Viking Sword from the Isle of Eigg with Scabbard, 9th c., Decoration Sword
Two different versions!
This gorgeous Viking sword is based on a silver-inlaid bronze hilt excavated in 1830 on the Isle of Eigg, Inner Hebrides, Scotland. Although some blade parts were also found, these no longer survive. The original, beautifully detailed burial find is on display at the National Museum of Scotland in Edinburgh. Dated to the 9th or early 10th century, this finely crafted piece of Viking history is classified as a Type D according to Petersen’s Viking sword typology.
As the blade of the original archaeological piece is missing, a classic Norse shape was chosen for this reconstruction, and this single-handed sword features some of the typical characteristics of a traditional Dark Ages sword.
The straight, double-edged EN45 spring steel blade has a broad fuller and unsharpened edges. The hilt, composed of a short, oval guard (approx. 10 cm long and 2 cm thick), a grip tightly overlaid with brown leather and a generously sized pommel, is cast from bronze. The guard and pommel are both richly decorated and closely recreate the highly detailed engraved motifs and patterns of the original artefact. Just like many historical examples of the time, the sword’s pommel is a two-part construction. The blade’s full tang is threaded to the lower, flat section, and the pommel cap is secured to the base with two rivets. The cap’s beautiful detailing is accented by twisted copper wire inlays.
This early medieval one-handed sword comes complete with a brown wood-and-leather scabbard with antiqued and finely detailed bronze throat, chape and belt loop (max. belt width 6 cm).
Please note that this sword is not a battle ready weapon. It is designed as a collector’s or decoration/display piece and is not suited for combat reenactment. Besides its quality as a collectible, it is also perfectly suited as a prop, e.g. to complete your costume.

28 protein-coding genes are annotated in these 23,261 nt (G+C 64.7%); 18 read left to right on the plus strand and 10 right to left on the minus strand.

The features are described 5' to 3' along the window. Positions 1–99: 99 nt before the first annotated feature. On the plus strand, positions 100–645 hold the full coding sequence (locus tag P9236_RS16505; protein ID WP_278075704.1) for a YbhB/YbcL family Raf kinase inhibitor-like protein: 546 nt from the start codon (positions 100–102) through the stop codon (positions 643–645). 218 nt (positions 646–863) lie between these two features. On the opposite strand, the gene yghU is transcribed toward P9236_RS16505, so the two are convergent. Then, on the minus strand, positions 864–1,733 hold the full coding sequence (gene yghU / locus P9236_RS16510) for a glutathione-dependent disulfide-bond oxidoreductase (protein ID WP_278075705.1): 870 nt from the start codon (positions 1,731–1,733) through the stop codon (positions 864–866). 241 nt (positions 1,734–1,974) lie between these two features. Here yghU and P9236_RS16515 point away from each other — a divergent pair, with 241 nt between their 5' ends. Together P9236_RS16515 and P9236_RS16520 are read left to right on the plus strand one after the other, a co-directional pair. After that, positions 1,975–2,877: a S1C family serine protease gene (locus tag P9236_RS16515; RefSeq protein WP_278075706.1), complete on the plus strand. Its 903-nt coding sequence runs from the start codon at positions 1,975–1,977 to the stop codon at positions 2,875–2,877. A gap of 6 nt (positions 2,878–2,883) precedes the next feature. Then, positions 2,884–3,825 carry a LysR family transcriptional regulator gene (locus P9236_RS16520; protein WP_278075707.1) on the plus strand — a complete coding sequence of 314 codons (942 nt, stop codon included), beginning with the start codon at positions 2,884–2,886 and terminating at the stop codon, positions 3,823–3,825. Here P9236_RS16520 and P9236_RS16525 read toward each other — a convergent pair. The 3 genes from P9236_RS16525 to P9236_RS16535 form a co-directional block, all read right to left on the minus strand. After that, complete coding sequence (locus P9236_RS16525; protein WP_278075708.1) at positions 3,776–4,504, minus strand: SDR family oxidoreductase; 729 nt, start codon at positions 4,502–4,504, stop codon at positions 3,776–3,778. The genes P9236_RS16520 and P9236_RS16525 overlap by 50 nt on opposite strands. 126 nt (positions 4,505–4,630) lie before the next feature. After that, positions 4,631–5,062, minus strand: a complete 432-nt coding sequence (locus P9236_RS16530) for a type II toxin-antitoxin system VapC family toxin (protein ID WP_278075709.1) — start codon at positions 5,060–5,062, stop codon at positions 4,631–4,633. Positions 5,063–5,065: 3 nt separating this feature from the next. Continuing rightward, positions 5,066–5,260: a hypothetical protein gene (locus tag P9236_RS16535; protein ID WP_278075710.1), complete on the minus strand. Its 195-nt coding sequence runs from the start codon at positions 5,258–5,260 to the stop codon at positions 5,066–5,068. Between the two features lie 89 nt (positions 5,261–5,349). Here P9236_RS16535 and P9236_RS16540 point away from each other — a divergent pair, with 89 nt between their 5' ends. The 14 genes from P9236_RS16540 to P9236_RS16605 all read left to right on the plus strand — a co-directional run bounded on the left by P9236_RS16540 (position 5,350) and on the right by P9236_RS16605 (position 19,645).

A Damascus steel version of this sword is also available.
– Material: EN45 spring steel blade (high carbon steel, not stainless), bronze hilt with leather- wrapped grip and copper inlays
– Overall length: approx. 97 cm
– Blade length: approx. 79 cm
– Blade thickness: approx. 4 mm (cutting edges approx. 1 mm)
– Hilt length: approx. 18 cm (grip approx. 10 cm)
– Max. blade width: approx. 5 cm
– Point of balance: approx. 12 cm from the guard
– Incl. wooden scabbard with genuine leather cover and bronze fittings
– Weight without scabbard: approx. 1.65 kg
– Weight with scabbard: approx. 2.1 kg
Specs may slightly vary from piece to piece.
The steel used here is not rust-proof and might show slight surface tarnishing in places. We recommend you to maintain the blade and the scabbard on a regular basis, for example using Ballistol Universal Oil, which is ideally suited for steel care.
The terms Damascus steel, damascene or pattern welded designate a compound steel forged out of two or more different types of steel. It is named after its birthplace, the Syrian city of Damascus, a former stronghold of the patterned steel production. As a common practice, a harder high carbon steel and a milder low carbon steel are repeatedly forge welded and folded together. The high carbon steel ensures a higher hardness, a better temperability and longer lasting edge retention, whereas the milder steel confers greater blade flexibility and tensile strength. This procedure, which arose in a time where steel qualities were often low and inconsistent, enables to combine the positive attributes of the various steel grades. Besides, the different shadings generated by the varying carbon content of the alternating layers engender strikingly beautiful patterns, such as the twisted motif called Torsion Damascus pattern or the Rose Damascus pattern. Undoubtedly, these unusual patterns partly explain why inherent magical properties were attributed to the Damascus steel blades of the Middle Ages.